The life of a lead-acid storage battery depends on the use to which it is put and on the care it receives. With good care, it will last several years; with little or no care, it may be ruined in a month. The important rules for battery care are as follows:

1. Test storage batteries periodically. Always wear eye and clothing protection to shield yourself from battery acid.

2. If a battery is completely discharged, recharge it immediately.

3. When charging a battery, select a charging rate consistent with the time available for charging. When time is available, use the normal rate indicated in the product manufacturer’s literature.

4. If it is necessary to charge a battery at a very high rate, keep a careful check on the temperature of the electrolyte and never let it exceed 110°F. If cells release gas freely, reduce the charging rate to the normal rate.

5. Never try to charge batteries to a definite specific gravity. Maintain the charge until the same specific gravity reading is indicated at three successive half-hour intervals.

6. By the regular addition of distilled water only, maintain the level of the electrolyte above the top of the separators according to the manufacturer’s specifications. Rapid deterioration of a battery will result if the electrolyte level is allowed to remain below the top of the separators. Usually, maintenance-free batteries do not require the addition of water.

7. Add distilled water immediately before recharging a lead-acid battery. In the process of charging a traditional battery, the water in the electrolyte is changed into hydrogen gas and oxygen gas that escape through the vent holes. This water must be restored so that the level of the electrolyte is maintained. Maintenance-free batteries do not experience this electrolyte loss.

8. Never use a match to provide light when checking the electrolyte level. Hydrogen and oxygen mixed together are highly volatile. The area used for recharging must be well ventilated.

9. Never disconnect the leads to a battery while it is on charge. The spark that occurs at the terminals may ignite the gas and cause an explosion. Many times, a battery is to be charged while permanently mounted in position, such as in an automobile, where the negative terminal may be connected to a frame or an engine. To reduce the chance of an explosion, the negative lead of the charger should be connected to the frame instead of to the terminal.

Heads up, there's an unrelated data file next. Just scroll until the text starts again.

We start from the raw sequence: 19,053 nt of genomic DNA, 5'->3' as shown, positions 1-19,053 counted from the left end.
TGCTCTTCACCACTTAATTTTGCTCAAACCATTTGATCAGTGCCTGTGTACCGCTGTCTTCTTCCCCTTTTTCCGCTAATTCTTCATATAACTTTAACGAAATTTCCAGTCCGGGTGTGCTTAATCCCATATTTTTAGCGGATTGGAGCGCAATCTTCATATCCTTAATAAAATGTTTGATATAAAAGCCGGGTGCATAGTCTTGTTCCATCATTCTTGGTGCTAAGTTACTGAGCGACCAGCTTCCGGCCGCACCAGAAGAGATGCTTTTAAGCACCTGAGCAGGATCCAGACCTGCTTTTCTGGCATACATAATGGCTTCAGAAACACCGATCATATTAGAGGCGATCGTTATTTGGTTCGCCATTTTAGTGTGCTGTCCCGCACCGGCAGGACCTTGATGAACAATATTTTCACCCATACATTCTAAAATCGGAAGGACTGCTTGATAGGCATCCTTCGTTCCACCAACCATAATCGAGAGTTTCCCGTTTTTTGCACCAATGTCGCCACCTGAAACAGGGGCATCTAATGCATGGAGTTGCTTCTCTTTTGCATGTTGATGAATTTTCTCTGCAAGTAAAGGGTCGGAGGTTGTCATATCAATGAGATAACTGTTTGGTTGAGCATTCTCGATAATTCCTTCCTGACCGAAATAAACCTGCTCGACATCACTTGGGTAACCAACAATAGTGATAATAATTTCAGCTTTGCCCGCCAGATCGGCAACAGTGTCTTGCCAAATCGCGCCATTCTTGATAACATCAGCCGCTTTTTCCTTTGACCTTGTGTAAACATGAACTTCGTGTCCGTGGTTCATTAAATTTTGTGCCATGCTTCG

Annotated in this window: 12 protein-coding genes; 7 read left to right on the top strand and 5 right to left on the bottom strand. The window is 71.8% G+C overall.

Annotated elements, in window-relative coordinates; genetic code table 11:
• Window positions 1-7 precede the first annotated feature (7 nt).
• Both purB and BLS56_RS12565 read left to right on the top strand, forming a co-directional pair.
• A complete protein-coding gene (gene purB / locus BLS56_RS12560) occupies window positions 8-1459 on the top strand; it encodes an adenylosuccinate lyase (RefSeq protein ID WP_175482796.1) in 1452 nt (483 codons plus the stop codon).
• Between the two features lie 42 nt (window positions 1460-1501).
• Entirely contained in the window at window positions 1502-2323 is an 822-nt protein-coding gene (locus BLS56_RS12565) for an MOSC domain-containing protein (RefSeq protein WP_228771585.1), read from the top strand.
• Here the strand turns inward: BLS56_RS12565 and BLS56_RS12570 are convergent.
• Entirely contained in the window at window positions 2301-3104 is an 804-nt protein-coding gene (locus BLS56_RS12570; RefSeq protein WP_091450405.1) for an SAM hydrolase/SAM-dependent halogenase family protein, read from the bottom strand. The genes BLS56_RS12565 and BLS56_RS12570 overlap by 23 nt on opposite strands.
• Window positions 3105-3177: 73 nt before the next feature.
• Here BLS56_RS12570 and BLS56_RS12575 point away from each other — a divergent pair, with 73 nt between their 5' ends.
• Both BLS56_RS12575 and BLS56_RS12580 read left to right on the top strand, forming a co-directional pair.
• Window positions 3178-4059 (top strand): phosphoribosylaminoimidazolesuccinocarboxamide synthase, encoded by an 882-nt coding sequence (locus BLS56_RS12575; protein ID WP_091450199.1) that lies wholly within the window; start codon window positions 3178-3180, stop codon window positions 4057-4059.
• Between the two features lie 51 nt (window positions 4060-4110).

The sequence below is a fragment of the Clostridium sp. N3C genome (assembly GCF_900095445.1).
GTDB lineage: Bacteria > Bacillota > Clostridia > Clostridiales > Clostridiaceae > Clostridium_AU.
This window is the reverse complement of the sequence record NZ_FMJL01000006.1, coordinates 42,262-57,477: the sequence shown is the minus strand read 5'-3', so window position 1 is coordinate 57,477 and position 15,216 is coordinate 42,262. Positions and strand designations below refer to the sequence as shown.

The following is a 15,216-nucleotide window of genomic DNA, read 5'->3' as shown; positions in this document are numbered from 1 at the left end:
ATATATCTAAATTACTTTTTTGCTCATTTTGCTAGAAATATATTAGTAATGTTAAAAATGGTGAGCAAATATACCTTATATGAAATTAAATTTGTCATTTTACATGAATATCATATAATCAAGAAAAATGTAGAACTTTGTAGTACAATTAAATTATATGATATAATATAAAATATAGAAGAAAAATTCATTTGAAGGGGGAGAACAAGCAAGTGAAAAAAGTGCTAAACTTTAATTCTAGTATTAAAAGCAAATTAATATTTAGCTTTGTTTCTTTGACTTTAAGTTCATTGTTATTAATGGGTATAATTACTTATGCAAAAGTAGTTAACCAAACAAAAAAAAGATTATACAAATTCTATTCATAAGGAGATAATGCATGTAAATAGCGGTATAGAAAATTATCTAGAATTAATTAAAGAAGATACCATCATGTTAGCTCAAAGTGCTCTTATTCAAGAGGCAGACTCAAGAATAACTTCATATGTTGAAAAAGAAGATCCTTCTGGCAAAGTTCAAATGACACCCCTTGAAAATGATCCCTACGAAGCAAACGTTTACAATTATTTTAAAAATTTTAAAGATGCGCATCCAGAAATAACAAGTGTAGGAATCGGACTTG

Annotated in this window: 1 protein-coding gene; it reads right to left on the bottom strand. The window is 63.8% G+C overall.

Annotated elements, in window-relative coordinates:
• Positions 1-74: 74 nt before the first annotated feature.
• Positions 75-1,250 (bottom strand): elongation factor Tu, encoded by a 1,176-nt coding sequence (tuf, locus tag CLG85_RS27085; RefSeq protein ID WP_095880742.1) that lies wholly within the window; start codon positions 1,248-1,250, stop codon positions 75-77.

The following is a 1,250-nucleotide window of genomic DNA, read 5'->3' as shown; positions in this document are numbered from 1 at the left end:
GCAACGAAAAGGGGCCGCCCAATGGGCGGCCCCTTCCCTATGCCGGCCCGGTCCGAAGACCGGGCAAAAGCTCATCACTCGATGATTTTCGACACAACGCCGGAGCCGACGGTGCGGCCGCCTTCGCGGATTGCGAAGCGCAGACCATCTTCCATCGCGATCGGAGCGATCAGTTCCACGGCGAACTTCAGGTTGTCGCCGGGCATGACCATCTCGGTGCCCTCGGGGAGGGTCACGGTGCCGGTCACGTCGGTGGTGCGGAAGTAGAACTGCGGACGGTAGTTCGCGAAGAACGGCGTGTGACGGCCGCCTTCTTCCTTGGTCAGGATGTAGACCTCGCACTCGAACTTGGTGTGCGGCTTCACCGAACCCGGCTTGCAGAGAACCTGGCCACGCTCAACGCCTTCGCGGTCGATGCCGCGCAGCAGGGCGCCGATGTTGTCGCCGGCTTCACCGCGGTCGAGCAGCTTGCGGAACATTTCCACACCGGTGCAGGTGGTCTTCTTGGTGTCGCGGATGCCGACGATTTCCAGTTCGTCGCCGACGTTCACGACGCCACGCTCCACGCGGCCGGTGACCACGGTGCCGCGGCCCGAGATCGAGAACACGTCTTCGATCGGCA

10. Never take a specific gravity reading just after adding distilled water to a battery. Addition of distilled water dilutes the electrolyte and lowers the specific gravity. A reading then would indicate a state of charge below the actual condition of the battery.

11. Avoid spilling electrolyte when testing a battery with a hydrometer.

12. Never add acid or electrolyte to a battery unless it has been definitely determined that some electrolyte has been lost. If it is ever necessary to prepare electrolyte, remember that acid must be added to water, and must be added slowly.

13. When placing a battery on charge, do not remove the vent plugs. The plugs prevent acid spray from reaching the top surface of the battery and allow the gases to escape as noted in number 7 previously.

14. Remove deposits that may form on the terminals of a storage battery so that the metal will not be eaten away. The presence of a greenish-white deposit on battery terminals indicates corrosion. Remove this material by thoroughly cleaning the affected parts with a wire brush. Apply a strong solution of baking soda and water to all corroded parts to neutralize any acid that remains. Wash the battery with fresh water and dry with compressed air or a cloth. Finally, coat the terminals with petroleum jelly or other suitable material.

15. Do not draw a heavy discharge current except for short intervals of time. If high current is needed for a long period, use additional batteries connected in parallel.

16. Test storage batteries more frequently in very cold weather than in warm weather. A discharged battery freezes easily.

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